In the modern era and especially in our culture of mindless materialism and consumption, we tend to think that architecture was born of necessity and utility, from the need for physical shelter. This view misses the true origins and earliest history of architecture as well as the essential mental and unconscious dimensions of buildings. Regardless of its later utilitarian purposes, architecture has been guided by the desire to give meaning to human mortality. Form is nothing else but a concentrated wish for everlasting life on earth, the young Alvar Aalto maintained. Diminishment and death are inescapable constituents of life, although we tend to suppress or deny the forces of transitoriness and entropy. We are even turning away from the essential temporal experience, and becoming inhabitants of mere space. The rejection of time arises from our unconscious fear of time, its simultaneous transitoriness and endlessness. T.S. Eliot points out a curious new cultural phenomenon the provincialism of time: [A] provincialism, not of space, but of time: one for which history is merely the chronicle of human devices which have served their turn and been scrapped, one for which the world is the property solely of the living, a property in which the dead hold no shares. Indeed, we are increasingly living in the present tense, in an ever-vanishing nowness, without an echo of the past, and this flattening of time has decisively escalated since the days of Eliot. The poet sees experiential time as an endless loop, a Moebius strip of sorts:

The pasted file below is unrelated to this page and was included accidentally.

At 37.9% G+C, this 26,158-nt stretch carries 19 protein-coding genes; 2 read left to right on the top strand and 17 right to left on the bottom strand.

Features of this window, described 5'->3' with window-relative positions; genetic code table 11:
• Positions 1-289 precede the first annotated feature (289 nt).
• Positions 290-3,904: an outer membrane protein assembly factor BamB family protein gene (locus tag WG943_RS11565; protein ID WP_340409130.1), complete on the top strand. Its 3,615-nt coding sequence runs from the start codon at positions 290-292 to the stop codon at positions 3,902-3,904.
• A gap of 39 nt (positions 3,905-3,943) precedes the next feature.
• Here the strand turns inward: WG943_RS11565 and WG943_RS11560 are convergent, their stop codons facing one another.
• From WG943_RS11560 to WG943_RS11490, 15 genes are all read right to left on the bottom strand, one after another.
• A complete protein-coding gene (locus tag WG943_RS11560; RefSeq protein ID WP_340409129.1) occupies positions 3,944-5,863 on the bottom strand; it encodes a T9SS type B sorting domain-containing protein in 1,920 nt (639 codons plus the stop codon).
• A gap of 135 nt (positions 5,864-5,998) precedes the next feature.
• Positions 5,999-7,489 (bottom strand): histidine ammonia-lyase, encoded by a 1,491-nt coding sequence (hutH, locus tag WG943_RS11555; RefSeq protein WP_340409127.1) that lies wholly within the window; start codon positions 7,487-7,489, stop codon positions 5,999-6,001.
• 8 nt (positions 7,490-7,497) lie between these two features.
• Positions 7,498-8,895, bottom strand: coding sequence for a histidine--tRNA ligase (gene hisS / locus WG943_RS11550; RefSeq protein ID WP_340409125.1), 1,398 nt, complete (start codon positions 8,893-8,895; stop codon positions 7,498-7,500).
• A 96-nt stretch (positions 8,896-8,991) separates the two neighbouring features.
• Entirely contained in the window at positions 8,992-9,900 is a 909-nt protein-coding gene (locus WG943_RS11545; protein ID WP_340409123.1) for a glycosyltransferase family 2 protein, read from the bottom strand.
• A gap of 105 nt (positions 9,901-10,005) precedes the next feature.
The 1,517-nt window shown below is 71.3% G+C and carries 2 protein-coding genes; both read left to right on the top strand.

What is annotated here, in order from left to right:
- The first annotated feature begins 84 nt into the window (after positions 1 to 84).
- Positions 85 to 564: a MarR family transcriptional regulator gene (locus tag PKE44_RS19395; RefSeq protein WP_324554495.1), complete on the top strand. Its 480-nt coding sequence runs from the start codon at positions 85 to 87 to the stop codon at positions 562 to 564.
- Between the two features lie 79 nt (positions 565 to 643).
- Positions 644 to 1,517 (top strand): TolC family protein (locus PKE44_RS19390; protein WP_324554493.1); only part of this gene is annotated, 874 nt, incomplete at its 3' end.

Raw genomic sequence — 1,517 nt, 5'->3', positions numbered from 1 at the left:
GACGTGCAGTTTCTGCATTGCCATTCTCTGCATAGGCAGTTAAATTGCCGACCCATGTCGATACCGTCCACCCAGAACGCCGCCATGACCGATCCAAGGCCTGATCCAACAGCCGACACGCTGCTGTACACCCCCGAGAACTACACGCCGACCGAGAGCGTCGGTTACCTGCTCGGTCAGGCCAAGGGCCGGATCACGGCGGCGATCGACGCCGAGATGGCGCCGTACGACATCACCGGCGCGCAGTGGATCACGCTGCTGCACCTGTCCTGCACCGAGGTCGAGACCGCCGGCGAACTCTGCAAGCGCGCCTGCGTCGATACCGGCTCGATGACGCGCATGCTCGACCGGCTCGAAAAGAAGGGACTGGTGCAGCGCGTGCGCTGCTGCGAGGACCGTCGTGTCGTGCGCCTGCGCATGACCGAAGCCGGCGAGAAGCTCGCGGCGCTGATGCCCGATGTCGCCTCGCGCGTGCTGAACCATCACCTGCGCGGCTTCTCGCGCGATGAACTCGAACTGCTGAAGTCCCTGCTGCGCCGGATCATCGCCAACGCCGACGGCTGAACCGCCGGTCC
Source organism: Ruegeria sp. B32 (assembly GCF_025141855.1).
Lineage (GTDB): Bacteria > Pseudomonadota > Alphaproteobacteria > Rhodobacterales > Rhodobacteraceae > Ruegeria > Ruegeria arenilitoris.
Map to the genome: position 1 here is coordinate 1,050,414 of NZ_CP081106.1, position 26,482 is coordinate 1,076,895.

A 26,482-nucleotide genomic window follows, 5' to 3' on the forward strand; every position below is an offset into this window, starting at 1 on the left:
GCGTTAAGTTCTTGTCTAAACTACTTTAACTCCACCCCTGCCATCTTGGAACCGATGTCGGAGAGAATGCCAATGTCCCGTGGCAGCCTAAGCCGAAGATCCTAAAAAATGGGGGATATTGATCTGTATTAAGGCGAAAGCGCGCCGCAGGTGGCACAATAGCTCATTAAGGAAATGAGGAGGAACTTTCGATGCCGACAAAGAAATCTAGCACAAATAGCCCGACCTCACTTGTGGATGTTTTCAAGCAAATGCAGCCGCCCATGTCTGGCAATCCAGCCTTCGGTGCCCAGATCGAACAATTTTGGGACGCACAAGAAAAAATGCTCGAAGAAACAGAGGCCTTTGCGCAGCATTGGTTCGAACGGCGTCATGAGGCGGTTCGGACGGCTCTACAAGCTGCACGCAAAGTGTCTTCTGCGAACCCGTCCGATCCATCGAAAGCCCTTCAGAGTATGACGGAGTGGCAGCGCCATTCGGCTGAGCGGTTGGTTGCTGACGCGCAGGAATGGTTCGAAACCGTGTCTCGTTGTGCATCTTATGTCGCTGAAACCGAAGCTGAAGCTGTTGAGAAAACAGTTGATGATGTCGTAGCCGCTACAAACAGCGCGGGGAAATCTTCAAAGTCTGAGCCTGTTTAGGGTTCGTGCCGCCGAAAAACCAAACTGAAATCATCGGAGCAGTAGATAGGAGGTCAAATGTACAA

Time present and time past
Are both perhaps present in the time future,
And time future contained in time past.
If all time is eternally present
All time is unredeemable.
(T. S. Eliot, Burnt Norton, T.S.Eliot, Four Quartets,1944.)